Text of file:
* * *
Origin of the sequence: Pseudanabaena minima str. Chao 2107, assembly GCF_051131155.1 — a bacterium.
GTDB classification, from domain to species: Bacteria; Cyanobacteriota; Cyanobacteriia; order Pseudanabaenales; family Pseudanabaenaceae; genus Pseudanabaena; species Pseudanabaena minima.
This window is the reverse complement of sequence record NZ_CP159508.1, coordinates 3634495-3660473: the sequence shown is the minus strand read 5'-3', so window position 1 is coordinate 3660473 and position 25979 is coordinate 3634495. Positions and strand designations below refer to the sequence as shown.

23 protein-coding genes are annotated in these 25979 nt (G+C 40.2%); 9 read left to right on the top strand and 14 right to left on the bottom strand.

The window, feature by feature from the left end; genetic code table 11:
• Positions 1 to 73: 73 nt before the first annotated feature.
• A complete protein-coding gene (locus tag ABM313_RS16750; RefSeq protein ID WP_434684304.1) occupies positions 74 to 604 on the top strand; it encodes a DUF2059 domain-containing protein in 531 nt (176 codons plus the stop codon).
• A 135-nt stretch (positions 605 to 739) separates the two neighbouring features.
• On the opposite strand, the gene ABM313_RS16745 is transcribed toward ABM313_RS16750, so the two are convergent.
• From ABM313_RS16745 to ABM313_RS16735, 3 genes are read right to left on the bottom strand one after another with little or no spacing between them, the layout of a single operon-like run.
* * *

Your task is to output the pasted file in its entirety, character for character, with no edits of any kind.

Origin of the sequence: Pseudanabaena minima str. Chao 2107, assembly GCF_051131155.1 — a bacterium.
GTDB classification, from domain to species: Bacteria; Cyanobacteriota; Cyanobacteriia; order Pseudanabaenales; family Pseudanabaenaceae; genus Pseudanabaena; species Pseudanabaena minima.
This window is the reverse complement of sequence record NZ_CP159508.1, coordinates 3634495-3660473: the sequence shown is the minus strand read 5'-3', so window position 1 is coordinate 3660473 and position 25979 is coordinate 3634495. Positions and strand designations below refer to the sequence as shown.

23 protein-coding genes are annotated in these 25979 nt (G+C 40.2%); 9 read left to right on the top strand and 14 right to left on the bottom strand.

The window, feature by feature from the left end; genetic code table 11:
• Positions 1 to 73: 73 nt before the first annotated feature.
• A complete protein-coding gene (locus tag ABM313_RS16750; RefSeq protein ID WP_434684304.1) occupies positions 74 to 604 on the top strand; it encodes a DUF2059 domain-containing protein in 531 nt (176 codons plus the stop codon).
• A 135-nt stretch (positions 605 to 739) separates the two neighbouring features.
• On the opposite strand, the gene ABM313_RS16745 is transcribed toward ABM313_RS16750, so the two are convergent.
• From ABM313_RS16745 to ABM313_RS16735, 3 genes are read right to left on the bottom strand one after another with little or no spacing between them, the layout of a single operon-like run.